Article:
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Install GimletD and enable release automation

In this tutorial you will install GimletD, Gimlet's release manager component, and test the release automation.

GimletD is the release manager. It has write access to the gitops repository, and encompasses all logic related to making releases, rollbacks, and git audit log processing.


  • Make sure to orient yourself by learning about the components of Gimlet.
  • Read the GimletD concepts to see how it fits to the Gimlet universe and to CI pipelines
  • You need to have a free GitHub account, or any other git provider that you know enough to translate the Github configuration instructions in this guide to the provider of your choice.

Installation yamls and configuration

You can get the Kubernetes yamls by rendering the Helm chart with the minimum configuration you can see bellow:

cat << EOF > values.yaml
tag: latest
pullPolicy: Always
containerPort: 8888
enabled: true
path: /

helm template gimletd onechart/onechart -f values.yaml

If you prefer a Helm workflow use helm install instead, or if you have an infrastructure gitops repo that you created with Gimlet Stack, construct a HelmRelease resource and put it there.

Add volumes to back the state

tag: latest
enabled: true
path: /
+ - name: data
+ path: /var/lib/gimletd
+ size: 1Gi
+ - name: repo-cache
+ path: /tmp/gimletd
+ size: 5Gi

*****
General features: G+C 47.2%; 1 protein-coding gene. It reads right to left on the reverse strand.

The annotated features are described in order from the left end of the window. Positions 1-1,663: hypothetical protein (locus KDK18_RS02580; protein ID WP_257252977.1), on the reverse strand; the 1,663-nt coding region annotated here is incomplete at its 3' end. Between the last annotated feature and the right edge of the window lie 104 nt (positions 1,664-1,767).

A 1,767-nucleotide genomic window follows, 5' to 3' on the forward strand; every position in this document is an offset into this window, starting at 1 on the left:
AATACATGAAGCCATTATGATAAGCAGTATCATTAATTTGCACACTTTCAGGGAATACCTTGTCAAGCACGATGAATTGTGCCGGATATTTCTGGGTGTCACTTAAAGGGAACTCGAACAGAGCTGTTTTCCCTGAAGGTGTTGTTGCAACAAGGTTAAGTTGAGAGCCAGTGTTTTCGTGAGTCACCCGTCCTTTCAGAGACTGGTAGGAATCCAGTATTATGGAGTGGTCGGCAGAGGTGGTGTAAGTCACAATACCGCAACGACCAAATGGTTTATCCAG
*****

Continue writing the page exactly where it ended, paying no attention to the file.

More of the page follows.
GimletD uses to volumes:

  • the data volume for the sqlite database to keep metadata in it
  • the repo-cache volume what GimletD uses as scratch space for git operations. It is a good practice to add a volume under it, so the high IO work GimletD does is performed on a real disk, with measurable and controllable IO, and not on the operating system disk.

Expose the GimletD API with an Ingress

tag: latest
enabled: true
path: /
- name: data
path: /var/lib/gimletd
size: 1Gi
- name: repo-cache
path: /tmp/gimletd
size: 5Gi
+ annotations:
+ nginx
+ letsencrypt
+ host:
+ tlsEnabled: true

Once you did this basic configuration, time to run GimletD for the first time. Shall we?

Time to deploy GimletD

When you first start GimletD, it inits a file based SQLite3 database and prints the admin token to the logs.

{"level":"info","msg":"Admin token created: eyJhbGciOiJIUzI1NiIsInR5cCxxxs","time":"2021-11-11T09:04:03Z"}

Add this admin token in your password manager now, and make a user token for yourself:

curl -i \
-H "Content-Type: application/json" \
-H "Accept: application/json" \
-X POST -d '{"login":"my-user"}' \$GIMLET_ADMIN_TOKEN

Save the returned user token from the result.

Configure the gitops repository

GimletD's main job is to work on the gitops repository. It packs all logic that writes the gitops repository, and encapsulates the heavy audit log porcessing algorithms.

It is time to configure the gitops repository to start the release automation features of GimletD:

  • Generate a keypair with
ssh-keygen -t rsa -b 4096 -C ""
  • Open GitHub, navigate to your gitops repository, and under Settings > Deploy keys click on "Add deploy key"